There are a few of the little singers every year it seems. Like people, some are slow to develop and some are faster. I suppose that over the eons, that can make for some imperfect timing for a cyclical "plague." I'm speaking of the 17-year locust, you've probably figured out. Of course, there are also "13-year locusts," plus the cycles occur on different years in different zones. In addition, those zones tend to overlap by quite a few miles. I guess it's simple logic, then, that we'd hear at least a few every year.
As most of you know, it's not a locust at all, but a cicada. I imagine they were dubbed "locusts" by settlers to this country who'd never seen a real locust, like the ones in the Bible, but knew a plague when they saw one. Our country's version of an insect plague can certainly do a lot of damage to young trees of any kind. Fruit growers and nurserymen must knash their teeth during locust years. I have no idea their effect on corn, cotton, cane and other erect field crops. I know that there are actual grass-hopper plagues that do a lot of damage to crops and forage in some areas. The hoppers are sort of miniature versions of the locusts of the Bible, I guess you could say.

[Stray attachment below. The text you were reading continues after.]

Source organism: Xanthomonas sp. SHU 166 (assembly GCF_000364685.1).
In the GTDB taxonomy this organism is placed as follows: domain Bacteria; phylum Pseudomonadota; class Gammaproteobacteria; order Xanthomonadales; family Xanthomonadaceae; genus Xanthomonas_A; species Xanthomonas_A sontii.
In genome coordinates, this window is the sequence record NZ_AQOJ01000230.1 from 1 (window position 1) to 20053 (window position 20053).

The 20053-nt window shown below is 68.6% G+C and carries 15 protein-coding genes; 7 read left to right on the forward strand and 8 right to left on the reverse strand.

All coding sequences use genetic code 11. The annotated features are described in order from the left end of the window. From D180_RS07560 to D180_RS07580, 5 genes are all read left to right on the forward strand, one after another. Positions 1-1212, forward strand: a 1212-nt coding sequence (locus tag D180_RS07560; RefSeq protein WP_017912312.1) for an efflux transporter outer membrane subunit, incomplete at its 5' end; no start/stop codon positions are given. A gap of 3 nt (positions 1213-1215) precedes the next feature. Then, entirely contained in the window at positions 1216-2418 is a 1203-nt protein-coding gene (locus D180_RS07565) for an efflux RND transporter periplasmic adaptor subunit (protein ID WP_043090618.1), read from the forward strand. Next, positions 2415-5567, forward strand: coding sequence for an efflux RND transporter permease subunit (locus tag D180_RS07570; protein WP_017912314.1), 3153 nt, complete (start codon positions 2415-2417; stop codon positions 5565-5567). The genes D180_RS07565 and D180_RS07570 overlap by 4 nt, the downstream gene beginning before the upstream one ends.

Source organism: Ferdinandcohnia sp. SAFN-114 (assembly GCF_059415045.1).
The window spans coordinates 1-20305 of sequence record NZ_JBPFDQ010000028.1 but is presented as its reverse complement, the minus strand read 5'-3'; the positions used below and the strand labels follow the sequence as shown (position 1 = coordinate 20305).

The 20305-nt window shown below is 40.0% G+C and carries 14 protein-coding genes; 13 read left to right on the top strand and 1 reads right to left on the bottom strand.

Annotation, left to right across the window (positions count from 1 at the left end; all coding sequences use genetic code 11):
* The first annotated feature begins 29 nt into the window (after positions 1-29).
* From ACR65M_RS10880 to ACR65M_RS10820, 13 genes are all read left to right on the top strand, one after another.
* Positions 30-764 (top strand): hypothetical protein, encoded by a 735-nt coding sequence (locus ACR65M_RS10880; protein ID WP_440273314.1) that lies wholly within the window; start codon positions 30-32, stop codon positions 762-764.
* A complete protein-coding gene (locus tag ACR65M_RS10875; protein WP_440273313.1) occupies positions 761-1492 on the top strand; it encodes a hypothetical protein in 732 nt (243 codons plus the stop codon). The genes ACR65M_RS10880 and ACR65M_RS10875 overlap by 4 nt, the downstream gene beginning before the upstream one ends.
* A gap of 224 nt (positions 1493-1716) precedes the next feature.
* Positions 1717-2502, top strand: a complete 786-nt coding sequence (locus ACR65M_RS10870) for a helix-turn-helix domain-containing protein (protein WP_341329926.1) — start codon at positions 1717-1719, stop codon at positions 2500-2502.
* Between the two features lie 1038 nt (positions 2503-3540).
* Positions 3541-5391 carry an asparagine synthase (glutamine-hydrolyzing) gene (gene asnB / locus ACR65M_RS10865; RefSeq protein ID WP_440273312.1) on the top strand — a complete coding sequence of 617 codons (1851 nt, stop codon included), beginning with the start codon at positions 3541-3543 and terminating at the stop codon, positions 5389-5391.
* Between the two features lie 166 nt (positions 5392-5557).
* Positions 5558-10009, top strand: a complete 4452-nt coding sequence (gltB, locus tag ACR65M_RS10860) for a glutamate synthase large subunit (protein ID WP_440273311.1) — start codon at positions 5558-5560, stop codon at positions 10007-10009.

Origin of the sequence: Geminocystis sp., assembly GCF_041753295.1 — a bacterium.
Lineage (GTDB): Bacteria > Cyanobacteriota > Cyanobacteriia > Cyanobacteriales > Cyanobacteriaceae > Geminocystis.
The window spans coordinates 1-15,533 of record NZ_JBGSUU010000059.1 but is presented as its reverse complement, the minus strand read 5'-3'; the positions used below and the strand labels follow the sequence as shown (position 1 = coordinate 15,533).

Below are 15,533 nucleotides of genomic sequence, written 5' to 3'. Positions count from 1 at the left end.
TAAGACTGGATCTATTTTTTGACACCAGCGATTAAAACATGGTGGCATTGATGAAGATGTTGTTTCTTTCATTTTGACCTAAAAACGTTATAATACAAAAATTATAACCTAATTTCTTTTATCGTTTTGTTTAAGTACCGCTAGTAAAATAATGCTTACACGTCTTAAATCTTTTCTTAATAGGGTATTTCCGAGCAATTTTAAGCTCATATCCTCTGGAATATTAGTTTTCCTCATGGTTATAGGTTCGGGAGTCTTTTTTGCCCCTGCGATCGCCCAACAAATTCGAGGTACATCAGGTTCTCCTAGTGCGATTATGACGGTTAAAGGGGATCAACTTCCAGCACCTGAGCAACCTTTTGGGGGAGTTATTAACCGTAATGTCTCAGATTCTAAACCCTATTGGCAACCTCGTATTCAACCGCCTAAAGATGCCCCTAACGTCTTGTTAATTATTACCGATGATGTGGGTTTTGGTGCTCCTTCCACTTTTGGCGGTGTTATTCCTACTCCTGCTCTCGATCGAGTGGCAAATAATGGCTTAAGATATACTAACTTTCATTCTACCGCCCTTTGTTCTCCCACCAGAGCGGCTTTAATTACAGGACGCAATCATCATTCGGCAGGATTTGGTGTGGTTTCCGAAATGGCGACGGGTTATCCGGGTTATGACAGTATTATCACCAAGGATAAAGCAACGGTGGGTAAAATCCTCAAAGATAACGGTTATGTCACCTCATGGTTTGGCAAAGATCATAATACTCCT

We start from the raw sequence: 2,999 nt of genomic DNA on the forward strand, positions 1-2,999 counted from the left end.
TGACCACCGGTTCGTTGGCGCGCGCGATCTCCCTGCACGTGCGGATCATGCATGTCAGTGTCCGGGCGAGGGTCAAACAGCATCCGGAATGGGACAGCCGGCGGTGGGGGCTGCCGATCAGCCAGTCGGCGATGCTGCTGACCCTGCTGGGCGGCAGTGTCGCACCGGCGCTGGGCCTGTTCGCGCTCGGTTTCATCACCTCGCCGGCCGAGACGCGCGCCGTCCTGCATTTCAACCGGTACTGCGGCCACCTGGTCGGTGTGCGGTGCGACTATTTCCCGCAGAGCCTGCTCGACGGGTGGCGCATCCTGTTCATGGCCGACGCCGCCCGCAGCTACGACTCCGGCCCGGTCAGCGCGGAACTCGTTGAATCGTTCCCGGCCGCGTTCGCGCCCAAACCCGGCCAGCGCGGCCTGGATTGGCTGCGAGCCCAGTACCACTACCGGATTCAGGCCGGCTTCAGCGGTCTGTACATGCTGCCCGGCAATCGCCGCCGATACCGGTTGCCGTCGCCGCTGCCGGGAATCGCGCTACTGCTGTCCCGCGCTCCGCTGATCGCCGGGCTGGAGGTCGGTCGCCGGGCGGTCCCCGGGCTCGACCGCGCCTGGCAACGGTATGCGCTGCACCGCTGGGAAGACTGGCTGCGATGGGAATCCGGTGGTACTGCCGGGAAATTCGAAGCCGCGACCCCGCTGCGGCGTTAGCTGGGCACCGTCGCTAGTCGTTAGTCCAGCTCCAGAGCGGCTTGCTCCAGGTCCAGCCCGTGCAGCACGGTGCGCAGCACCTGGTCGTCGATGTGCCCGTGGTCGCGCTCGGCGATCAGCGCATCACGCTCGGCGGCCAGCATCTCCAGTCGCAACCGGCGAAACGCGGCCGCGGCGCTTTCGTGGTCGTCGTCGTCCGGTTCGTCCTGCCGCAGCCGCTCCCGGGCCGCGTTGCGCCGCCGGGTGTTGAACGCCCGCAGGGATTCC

In another allusion to the Plagues of Egypt, My dad always told me the locusts were saying "pharaoh." From what I can gather, a lot of fathers have told that story over the last century or two. Can you imagine a new settler in this country seeing a locust year for the first time. They must surely have felt that it was a punishment from God, especially if they were starting an orchard.
Though I'd heard and seen a few of the big bugs before that time, my first locust year was in 1965. It was memorable not just for the sight of all those homely bugs keeping the air all aflutter at times, but also for the deafening hum that arose from the trees in the warm of the day. Like the night-time cacophony of the frogs on my granddad's swamp during a certain time of year, I can see how the sheer volume of their combined voices could drive a person "buggie." (Sorry, I HAD to say that!)
I was thinking that this would be a good year for folks with free-ranging chickens, geese and ducks, but my wife told me of seeing a few of their chickens nearly choking to death on the giant tidbits of protein. Still, some wildlife must surely have full bellies during the plagues. I was thinking that they should make good fish bait, too.
I've only heard of one person having been "stung" by a locust. He was old fellow with a history of sleeping late after a night on the town. I think he often woke up places in the out-of-doors. I suspect some maternally-driven locust climbed up on him and figured she had the softest "limb" she'd come across. That would HAVE to be a rude awakening!
We have a couple young apple trees I'm concerned about, and a pink dogwood, but I guess what will be will be. If you have them, I hope your damage is light. © 2016